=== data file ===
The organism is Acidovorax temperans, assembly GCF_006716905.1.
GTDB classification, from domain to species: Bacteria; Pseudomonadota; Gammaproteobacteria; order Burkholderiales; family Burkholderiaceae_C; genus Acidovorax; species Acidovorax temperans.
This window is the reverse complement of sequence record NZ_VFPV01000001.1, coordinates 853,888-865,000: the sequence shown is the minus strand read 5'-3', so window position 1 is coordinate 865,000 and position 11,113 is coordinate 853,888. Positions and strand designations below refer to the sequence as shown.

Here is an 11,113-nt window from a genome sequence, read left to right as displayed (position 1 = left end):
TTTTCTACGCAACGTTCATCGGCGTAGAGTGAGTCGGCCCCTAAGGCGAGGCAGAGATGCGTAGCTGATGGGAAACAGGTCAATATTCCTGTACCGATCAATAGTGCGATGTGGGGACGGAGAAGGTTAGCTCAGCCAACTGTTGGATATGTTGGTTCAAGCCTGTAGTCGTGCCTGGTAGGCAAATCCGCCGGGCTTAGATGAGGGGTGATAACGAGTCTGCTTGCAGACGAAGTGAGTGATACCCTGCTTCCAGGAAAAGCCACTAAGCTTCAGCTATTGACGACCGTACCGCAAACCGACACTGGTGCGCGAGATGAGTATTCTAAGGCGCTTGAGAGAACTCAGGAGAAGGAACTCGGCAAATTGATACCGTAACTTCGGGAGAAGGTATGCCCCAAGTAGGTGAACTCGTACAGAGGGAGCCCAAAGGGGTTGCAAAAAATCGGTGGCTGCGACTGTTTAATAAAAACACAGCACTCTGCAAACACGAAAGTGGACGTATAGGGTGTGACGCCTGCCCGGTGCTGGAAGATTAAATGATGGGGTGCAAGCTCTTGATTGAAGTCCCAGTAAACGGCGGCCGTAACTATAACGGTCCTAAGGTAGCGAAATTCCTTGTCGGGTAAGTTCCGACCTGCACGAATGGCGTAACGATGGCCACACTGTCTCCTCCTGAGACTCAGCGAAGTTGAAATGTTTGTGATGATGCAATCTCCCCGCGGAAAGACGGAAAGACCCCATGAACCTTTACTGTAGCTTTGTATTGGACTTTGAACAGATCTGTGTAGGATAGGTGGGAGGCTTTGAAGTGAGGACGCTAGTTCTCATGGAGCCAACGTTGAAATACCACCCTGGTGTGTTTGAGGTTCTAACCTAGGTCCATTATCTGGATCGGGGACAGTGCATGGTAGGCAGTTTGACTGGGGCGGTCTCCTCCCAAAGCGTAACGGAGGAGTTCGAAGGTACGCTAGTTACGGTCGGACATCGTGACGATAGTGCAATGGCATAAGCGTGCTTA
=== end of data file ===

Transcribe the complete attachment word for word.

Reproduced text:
The organism is Acidovorax temperans, assembly GCF_006716905.1.
GTDB classification, from domain to species: Bacteria; Pseudomonadota; Gammaproteobacteria; order Burkholderiales; family Burkholderiaceae_C; genus Acidovorax; species Acidovorax temperans.
This window is the reverse complement of sequence record NZ_VFPV01000001.1, coordinates 853,888-865,000: the sequence shown is the minus strand read 5'-3', so window position 1 is coordinate 865,000 and position 11,113 is coordinate 853,888. Positions and strand designations below refer to the sequence as shown.

Here is an 11,113-nt window from a genome sequence, read left to right as displayed (position 1 = left end):
TTTTCTACGCAACGTTCATCGGCGTAGAGTGAGTCGGCCCCTAAGGCGAGGCAGAGATGCGTAGCTGATGGGAAACAGGTCAATATTCCTGTACCGATCAATAGTGCGATGTGGGGACGGAGAAGGTTAGCTCAGCCAACTGTTGGATATGTTGGTTCAAGCCTGTAGTCGTGCCTGGTAGGCAAATCCGCCGGGCTTAGATGAGGGGTGATAACGAGTCTGCTTGCAGACGAAGTGAGTGATACCCTGCTTCCAGGAAAAGCCACTAAGCTTCAGCTATTGACGACCGTACCGCAAACCGACACTGGTGCGCGAGATGAGTATTCTAAGGCGCTTGAGAGAACTCAGGAGAAGGAACTCGGCAAATTGATACCGTAACTTCGGGAGAAGGTATGCCCCAAGTAGGTGAACTCGTACAGAGGGAGCCCAAAGGGGTTGCAAAAAATCGGTGGCTGCGACTGTTTAATAAAAACACAGCACTCTGCAAACACGAAAGTGGACGTATAGGGTGTGACGCCTGCCCGGTGCTGGAAGATTAAATGATGGGGTGCAAGCTCTTGATTGAAGTCCCAGTAAACGGCGGCCGTAACTATAACGGTCCTAAGGTAGCGAAATTCCTTGTCGGGTAAGTTCCGACCTGCACGAATGGCGTAACGATGGCCACACTGTCTCCTCCTGAGACTCAGCGAAGTTGAAATGTTTGTGATGATGCAATCTCCCCGCGGAAAGACGGAAAGACCCCATGAACCTTTACTGTAGCTTTGTATTGGACTTTGAACAGATCTGTGTAGGATAGGTGGGAGGCTTTGAAGTGAGGACGCTAGTTCTCATGGAGCCAACGTTGAAATACCACCCTGGTGTGTTTGAGGTTCTAACCTAGGTCCATTATCTGGATCGGGGACAGTGCATGGTAGGCAGTTTGACTGGGGCGGTCTCCTCCCAAAGCGTAACGGAGGAGTTCGAAGGTACGCTAGTTACGGTCGGACATCGTGACGATAGTGCAATGGCATAAGCGTGCTTA